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The longest lunar eclipse of the century dazzles sky observers



  The longest lunar eclipse of the century dazzles Skywatcher

The total lunar eclipse of July 27, 2018, seen from Rome. Mars is also clearly visible in this shot, which has been webcasted and shared by astrophysicist Gianluca Masi of the Virtual Telescope Project.

Picture credits: Gianluca Masi / Virtual Telescope Project

The longest total lunar eclipse of the 21

st century enthused the sky observers on Friday (July 27).

With a total of incredible 1 hour and 43 minutes, this solar eclipse clocked in just 4 minutes shorter than the longest possible event calculated by astronomers. The duration allowed observers from around the world to observe the phenomenon, with sky watchers gathering at total zone observatories and livestreaming those with unfortunate geography.

The unusually long duration of the solar eclipse was caused by a few different sky factors. The moon was near its outermost point from the earth and circled it slowly, making it seem smaller and taking longer to travel through the Earth's shadow. In addition, the Earth was near her aphelion, the point on her path furthest from the sun, making her shadow seem larger. [Blood Moon 2018: Longest Total Lunar Eclipse of Century Occurs July 27]

The eclipse officially started at 13:14. EDT (1714 GMT), according to NASA, and the moon crawled slowly into the shadows of the earth and began to darken, then to redden.

But the show started at 15:30. EDT (1930 GMT), when the totality began and the moon was completely in the shadow of the earth

<img class = "pure-img lazy" big-src = "https://img.purch.com/h/ 1400 / aHR0cDovL3d3dy5zcGFjZS5jb20vaW1hZ2VzL2kvMDAwLzA3OC8wODYvb3JpZ2luYWwvc3BhY2Utc3RhdGlvbi1sdW5hci1lY2xpcHNlLmpwZz8xNTMyNzMxMjAw "src =" https://img.purch.com/w/640/aHR0cDovL3d3dy5zcGFjZS5jb20vaW1hZ2VzL2kvMDAwLzA3OC8wODYvaTAyL3NwYWNlLXN0YXRpb24tbHVuYXItZWNsaXBzZS5qcGc/MTUzMjczMTIwMA== "alt =" the astronaut of the European space Agency, Alexander Gerst, this view took the lunar eclipse of 27 July 2018 of the International Space Station ISS [19659010] Astronaut Alexander Gerst has taken this view of the lunar eclipse of 27 July 2018 from the International Space Station.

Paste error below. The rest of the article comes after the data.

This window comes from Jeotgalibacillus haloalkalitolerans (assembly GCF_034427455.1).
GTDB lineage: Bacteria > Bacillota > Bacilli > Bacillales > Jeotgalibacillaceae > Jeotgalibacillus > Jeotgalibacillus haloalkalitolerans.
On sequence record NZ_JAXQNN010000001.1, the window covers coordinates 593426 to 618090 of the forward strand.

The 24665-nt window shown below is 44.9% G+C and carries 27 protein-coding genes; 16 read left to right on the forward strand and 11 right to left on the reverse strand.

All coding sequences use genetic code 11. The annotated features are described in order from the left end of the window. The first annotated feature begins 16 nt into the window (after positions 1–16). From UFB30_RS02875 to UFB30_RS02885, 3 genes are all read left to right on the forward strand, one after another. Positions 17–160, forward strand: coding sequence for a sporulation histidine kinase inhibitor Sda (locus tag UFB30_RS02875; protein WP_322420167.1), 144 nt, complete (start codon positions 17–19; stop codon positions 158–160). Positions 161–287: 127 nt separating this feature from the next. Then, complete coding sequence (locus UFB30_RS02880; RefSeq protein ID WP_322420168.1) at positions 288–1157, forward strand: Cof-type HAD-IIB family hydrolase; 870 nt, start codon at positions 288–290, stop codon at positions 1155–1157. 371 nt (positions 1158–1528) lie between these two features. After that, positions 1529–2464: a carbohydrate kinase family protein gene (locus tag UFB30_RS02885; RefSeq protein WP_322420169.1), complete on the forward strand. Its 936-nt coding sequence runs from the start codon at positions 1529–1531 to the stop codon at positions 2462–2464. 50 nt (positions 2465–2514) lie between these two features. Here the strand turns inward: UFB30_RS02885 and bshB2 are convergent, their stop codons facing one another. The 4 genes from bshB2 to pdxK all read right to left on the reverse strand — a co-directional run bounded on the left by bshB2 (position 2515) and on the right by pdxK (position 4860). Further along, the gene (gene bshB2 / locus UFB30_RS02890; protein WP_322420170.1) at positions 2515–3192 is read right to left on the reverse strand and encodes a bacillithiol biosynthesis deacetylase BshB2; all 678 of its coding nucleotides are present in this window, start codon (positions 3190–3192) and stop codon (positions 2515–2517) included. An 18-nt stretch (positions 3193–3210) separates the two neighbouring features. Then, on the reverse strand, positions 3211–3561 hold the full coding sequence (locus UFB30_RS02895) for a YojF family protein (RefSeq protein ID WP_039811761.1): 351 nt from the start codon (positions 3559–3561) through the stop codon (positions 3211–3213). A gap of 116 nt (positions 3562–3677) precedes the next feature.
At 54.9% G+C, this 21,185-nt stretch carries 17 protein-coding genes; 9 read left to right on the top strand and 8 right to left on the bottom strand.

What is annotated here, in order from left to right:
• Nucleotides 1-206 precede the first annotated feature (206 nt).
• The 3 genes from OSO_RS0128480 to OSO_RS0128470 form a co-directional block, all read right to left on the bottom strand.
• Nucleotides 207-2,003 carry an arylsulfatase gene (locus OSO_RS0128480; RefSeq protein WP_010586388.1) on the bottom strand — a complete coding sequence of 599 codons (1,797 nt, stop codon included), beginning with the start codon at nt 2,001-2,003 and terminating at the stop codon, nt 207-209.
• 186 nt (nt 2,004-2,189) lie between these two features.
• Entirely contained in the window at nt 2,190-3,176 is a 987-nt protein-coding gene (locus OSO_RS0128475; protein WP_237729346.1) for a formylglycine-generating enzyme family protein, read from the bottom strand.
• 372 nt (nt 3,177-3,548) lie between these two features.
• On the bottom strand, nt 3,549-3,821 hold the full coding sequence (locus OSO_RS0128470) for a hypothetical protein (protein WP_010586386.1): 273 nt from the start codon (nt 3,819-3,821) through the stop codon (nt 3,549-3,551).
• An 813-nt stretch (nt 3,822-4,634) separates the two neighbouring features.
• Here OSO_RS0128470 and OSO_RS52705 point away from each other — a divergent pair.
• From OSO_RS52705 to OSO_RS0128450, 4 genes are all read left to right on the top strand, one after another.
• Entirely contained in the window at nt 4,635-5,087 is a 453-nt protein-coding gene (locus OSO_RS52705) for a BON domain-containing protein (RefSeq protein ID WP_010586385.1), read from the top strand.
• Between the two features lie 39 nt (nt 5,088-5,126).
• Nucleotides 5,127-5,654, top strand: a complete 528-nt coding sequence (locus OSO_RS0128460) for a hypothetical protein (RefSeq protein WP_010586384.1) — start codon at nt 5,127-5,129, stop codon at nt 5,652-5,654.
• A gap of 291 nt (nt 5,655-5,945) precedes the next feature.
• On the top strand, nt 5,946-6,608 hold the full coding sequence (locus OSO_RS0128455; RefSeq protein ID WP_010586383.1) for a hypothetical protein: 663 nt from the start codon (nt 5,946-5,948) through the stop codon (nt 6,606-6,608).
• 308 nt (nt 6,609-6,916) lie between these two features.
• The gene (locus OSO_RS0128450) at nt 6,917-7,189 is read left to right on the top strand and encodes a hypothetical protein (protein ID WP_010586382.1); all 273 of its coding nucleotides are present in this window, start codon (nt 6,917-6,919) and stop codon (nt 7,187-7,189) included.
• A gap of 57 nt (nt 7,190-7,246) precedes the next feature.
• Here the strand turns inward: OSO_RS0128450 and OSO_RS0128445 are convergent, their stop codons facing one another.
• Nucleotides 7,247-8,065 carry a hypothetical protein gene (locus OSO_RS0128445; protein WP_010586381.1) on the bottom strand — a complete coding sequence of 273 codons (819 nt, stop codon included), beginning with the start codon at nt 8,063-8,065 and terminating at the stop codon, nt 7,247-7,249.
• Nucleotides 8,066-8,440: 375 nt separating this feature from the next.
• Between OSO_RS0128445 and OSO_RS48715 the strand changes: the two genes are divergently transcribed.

Image: Alexander Gerst / ESA via Twitter

Daylight meant in the north sky observers America and the majority South America missed seeing the phenomenon in person, but astronomers with Te linguists were armed around the world shared their views and enthusiasm.

"On the left you have the wonderful, amazing Coliseum, at least one detail, and the rest of the landscape shows only the moon," Gianluca Masi of the Virtual Telescope Project during the livestream of the organization, who looked at a telescope shared the ancient Roman Forum. "Look, friends, that's really amazing," he added, just before the totality began.

"It's impossible to keep these emotions in sight because of this experience," Masi said shortly after the Greatest Solar Eclipse [19659005] The Moon remained completely obscured by 17:13 EDT (2113 GMT), with the largest Solar Eclipse at 16:21 EDT (2021 GMT). The event officially ended at 19:28. EDT (2328 GMT), when the moon completely left Earth's shadow

The lunar eclipse is only half of the sky spectacle of the day: skygazers also get an incredible view of a bright Mars that is antithetical today.

Earthlings Next up is a total lunar eclipse on January 21, 2019, and unlike today's event, this solar eclipse will be visible to North American audiences.

Email Meghan Bartels at mbartels@space.com or follow her @ Meghanbartels . Follow us @Spacedotcom Facebook and Google+. Original article on Space.com .


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